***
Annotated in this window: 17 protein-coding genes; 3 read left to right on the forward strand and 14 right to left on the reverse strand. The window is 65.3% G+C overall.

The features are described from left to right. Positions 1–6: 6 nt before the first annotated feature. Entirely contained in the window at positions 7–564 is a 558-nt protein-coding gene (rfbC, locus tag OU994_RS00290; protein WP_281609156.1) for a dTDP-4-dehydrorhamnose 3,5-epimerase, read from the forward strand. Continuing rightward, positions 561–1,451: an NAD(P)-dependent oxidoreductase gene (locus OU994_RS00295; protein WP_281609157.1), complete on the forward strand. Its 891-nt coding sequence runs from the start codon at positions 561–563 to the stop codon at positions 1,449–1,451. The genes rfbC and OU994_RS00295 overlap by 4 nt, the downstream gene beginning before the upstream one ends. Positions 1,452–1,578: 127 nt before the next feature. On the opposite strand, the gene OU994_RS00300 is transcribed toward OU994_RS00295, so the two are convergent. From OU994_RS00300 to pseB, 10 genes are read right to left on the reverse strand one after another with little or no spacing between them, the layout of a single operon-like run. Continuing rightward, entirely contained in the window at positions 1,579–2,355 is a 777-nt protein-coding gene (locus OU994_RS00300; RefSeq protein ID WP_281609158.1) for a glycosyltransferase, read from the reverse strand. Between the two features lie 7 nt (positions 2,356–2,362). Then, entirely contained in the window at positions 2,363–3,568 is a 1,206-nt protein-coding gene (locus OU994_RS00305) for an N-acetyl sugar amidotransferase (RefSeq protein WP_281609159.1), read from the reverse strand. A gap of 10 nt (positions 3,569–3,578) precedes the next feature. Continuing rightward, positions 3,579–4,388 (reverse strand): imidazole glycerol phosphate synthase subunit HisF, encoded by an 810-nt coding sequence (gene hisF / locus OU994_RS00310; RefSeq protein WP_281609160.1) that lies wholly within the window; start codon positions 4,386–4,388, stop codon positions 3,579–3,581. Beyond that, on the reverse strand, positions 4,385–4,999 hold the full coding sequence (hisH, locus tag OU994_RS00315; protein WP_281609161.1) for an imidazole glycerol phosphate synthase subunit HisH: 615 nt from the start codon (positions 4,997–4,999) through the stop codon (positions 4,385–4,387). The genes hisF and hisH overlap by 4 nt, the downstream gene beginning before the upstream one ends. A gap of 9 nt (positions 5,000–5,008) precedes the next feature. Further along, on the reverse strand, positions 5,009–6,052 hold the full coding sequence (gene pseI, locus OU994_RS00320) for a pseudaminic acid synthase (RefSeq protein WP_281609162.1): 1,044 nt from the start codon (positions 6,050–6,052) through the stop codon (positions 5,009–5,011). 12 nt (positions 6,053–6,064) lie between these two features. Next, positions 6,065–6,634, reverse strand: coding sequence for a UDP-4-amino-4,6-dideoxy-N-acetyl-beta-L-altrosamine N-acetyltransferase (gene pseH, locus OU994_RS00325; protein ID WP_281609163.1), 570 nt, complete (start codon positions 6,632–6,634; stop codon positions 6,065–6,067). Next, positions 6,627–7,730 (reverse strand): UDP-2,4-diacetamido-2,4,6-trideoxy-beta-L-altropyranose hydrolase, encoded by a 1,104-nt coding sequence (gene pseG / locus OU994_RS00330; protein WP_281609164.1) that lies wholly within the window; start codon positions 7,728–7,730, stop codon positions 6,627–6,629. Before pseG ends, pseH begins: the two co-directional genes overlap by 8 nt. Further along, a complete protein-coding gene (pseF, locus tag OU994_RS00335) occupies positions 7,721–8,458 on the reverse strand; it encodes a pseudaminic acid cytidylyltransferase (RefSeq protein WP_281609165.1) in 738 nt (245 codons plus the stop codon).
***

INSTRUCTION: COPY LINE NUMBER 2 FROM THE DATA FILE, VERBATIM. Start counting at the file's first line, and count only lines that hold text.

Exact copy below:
The features are described from left to right. Positions 1–6: 6 nt before the first annotated feature. Entirely contained in the window at positions 7–564 is a 558-nt protein-coding gene (rfbC, locus tag OU994_RS00290; protein WP_281609156.1) for a dTDP-4-dehydrorhamnose 3,5-epimerase, read from the forward strand. Continuing rightward, positions 561–1,451: an NAD(P)-dependent oxidoreductase gene (locus OU994_RS00295; protein WP_281609157.1), complete on the forward strand. Its 891-nt coding sequence runs from the start codon at positions 561–563 to the stop codon at positions 1,449–1,451. The genes rfbC and OU994_RS00295 overlap by 4 nt, the downstream gene beginning before the upstream one ends. Positions 1,452–1,578: 127 nt before the next feature. On the opposite strand, the gene OU994_RS00300 is transcribed toward OU994_RS00295, so the two are convergent. From OU994_RS00300 to pseB, 10 genes are read right to left on the reverse strand one after another with little or no spacing between them, the layout of a single operon-like run. Continuing rightward, entirely contained in the window at positions 1,579–2,355 is a 777-nt protein-coding gene (locus OU994_RS00300; RefSeq protein ID WP_281609158.1) for a glycosyltransferase, read from the reverse strand. Between the two features lie 7 nt (positions 2,356–2,362). Then, entirely contained in the window at positions 2,363–3,568 is a 1,206-nt protein-coding gene (locus OU994_RS00305) for an N-acetyl sugar amidotransferase (RefSeq protein WP_281609159.1), read from the reverse strand. A gap of 10 nt (positions 3,569–3,578) precedes the next feature. Continuing rightward, positions 3,579–4,388 (reverse strand): imidazole glycerol phosphate synthase subunit HisF, encoded by an 810-nt coding sequence (gene hisF / locus OU994_RS00310; RefSeq protein WP_281609160.1) that lies wholly within the window; start codon positions 4,386–4,388, stop codon positions 3,579–3,581. Beyond that, on the reverse strand, positions 4,385–4,999 hold the full coding sequence (hisH, locus tag OU994_RS00315; protein WP_281609161.1) for an imidazole glycerol phosphate synthase subunit HisH: 615 nt from the start codon (positions 4,997–4,999) through the stop codon (positions 4,385–4,387). The genes hisF and hisH overlap by 4 nt, the downstream gene beginning before the upstream one ends. A gap of 9 nt (positions 5,000–5,008) precedes the next feature. Further along, on the reverse strand, positions 5,009–6,052 hold the full coding sequence (gene pseI, locus OU994_RS00320) for a pseudaminic acid synthase (RefSeq protein WP_281609162.1): 1,044 nt from the start codon (positions 6,050–6,052) through the stop codon (positions 5,009–5,011). 12 nt (positions 6,053–6,064) lie between these two features. Next, positions 6,065–6,634, reverse strand: coding sequence for a UDP-4-amino-4,6-dideoxy-N-acetyl-beta-L-altrosamine N-acetyltransferase (gene pseH, locus OU994_RS00325; protein ID WP_281609163.1), 570 nt, complete (start codon positions 6,632–6,634; stop codon positions 6,065–6,067). Next, positions 6,627–7,730 (reverse strand): UDP-2,4-diacetamido-2,4,6-trideoxy-beta-L-altropyranose hydrolase, encoded by a 1,104-nt coding sequence (gene pseG / locus OU994_RS00330; protein WP_281609164.1) that lies wholly within the window; start codon positions 7,728–7,730, stop codon positions 6,627–6,629. Before pseG ends, pseH begins: the two co-directional genes overlap by 8 nt. Further along, a complete protein-coding gene (pseF, locus tag OU994_RS00335) occupies positions 7,721–8,458 on the reverse strand; it encodes a pseudaminic acid cytidylyltransferase (RefSeq protein WP_281609165.1) in 738 nt (245 codons plus the stop codon).